NEC may not quite share the same spotlight as Dell when it comes to business machines, but it's been doing solid business all these years, and the latest PowerMate shows that it has enough to give the other big guns something to think about.
Based on a slew of new technologies from Intel and coming preinstalled with Windows Vista, is this the perfect upgrade to your existing stock? Well, potentially - if your needs have developed with the times.
Apart from the centrally located power button, the facia boasts a pair of USB ports and the standard microphone and headphone jacks. The rear of the PC has the usual gamut of standard connectors and ports, including four USB ports, making for a generous total of six.
NEC is pitching this PC as the next level in platform manageability - a bold claim, but one that does have some backing thanks to Intel's vPro technology.
This is a broad range of technologies that enable admins to remotely access the PC over the network to perform everything from system diagnostics to waking the machine from a sleep state to install patches. It's a powerful set of tools that could mean that less time is spent at the end users' PCs solving trivial problems, because so much can be handled remotely.
To a certain degree, we're still waiting on software that can exercise all of the features of vPro, but with compatible back-end systems. Components such as AMT (Active Management Technology) enable the creation of hardware and software filters that can alert the IT team to problems.
The ability to quarantine infected machines on the network, thus stopping malicious code spreading, is clearly going to be a boon, as is the ability to remotely boot machines and update them.
Such an environment does sound like a step towards an IT nirvana, but in order to create such a setup, you're going to need to replace all of your corporate machines, and this is where the problem of cost comes in - this is far from the cheapest box money can buy.
It is, however, far more powerful than your average corporate machine, packing components that system builders would normally eye up for more versatile entertainment PCs.
At the core of the system is one of Intel's current wunderkind, the Core 2 Duo E6600, which packs 4MB of L2 cache and enough raw grunt from its two cores to handle anything a professional gamer would want, let alone an office worker. Surprisingly, given the cutting edge core, this machine only has 1GB of RAM, which isn't enough for a Vista machine, where 2GB has quickly become the norm even for laptops.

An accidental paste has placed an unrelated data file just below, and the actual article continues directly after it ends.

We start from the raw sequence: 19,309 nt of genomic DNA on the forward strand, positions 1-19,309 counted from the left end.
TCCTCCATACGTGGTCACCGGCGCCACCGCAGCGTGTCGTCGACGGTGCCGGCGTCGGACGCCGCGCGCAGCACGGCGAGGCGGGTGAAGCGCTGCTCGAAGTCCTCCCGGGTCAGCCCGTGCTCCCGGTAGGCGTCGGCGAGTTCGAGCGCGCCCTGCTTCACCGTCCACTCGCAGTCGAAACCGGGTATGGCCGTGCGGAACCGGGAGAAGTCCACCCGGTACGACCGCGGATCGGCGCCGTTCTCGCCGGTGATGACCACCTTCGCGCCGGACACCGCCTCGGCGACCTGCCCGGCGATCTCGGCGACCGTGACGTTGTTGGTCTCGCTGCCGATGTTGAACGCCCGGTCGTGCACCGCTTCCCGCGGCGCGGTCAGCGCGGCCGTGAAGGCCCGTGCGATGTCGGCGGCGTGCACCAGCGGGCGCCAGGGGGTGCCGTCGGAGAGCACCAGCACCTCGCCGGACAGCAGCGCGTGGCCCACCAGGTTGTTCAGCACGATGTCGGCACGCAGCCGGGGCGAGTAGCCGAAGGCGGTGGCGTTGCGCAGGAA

Despite this, the ML460 Pro manages to trundle along in a convincing way, thanks in no small part to the speedy 160GB Seagate Barracuda 7200.9 hard drive. Indeed, as an overall user experience, the PowerMate puts on an impressive show, with surprisingly smooth handling of Microsoft's demanding new OS.
The system wakes from its default sleep mode quickly, and thanks to the dual-core processor handles multitasking with consummate ease. Our only complaint on this front is that it's very loud when you first turn it on.
Unfortunately, the specification is a little less exciting on the graphics front. As with any integrated graphics solution, the Intel GMA 3000 chip inside PowerMate isn't going to set the 3D world alight. A 3Dmark 2006 score of 223 makes this an unsuitable machine for playing games, which will be applauded by IT departments. You can configure it to share 256MB of system memory if needed, although the tangible benefits from doing so are questionable.
All of this rolls in at £700, which is too much for most offices, especially when it offers more power than is needed. You can specify a less powerful core, which will appeal if your needs aren't so extreme - NEC will ship the box with chips as low as the Intel Celeron D 352. In the mid-range, you can pick up largely the same specification, but with an E6300 CPU and 512MB of RAM, for just under £500, which strikes us as a much sweeter price point.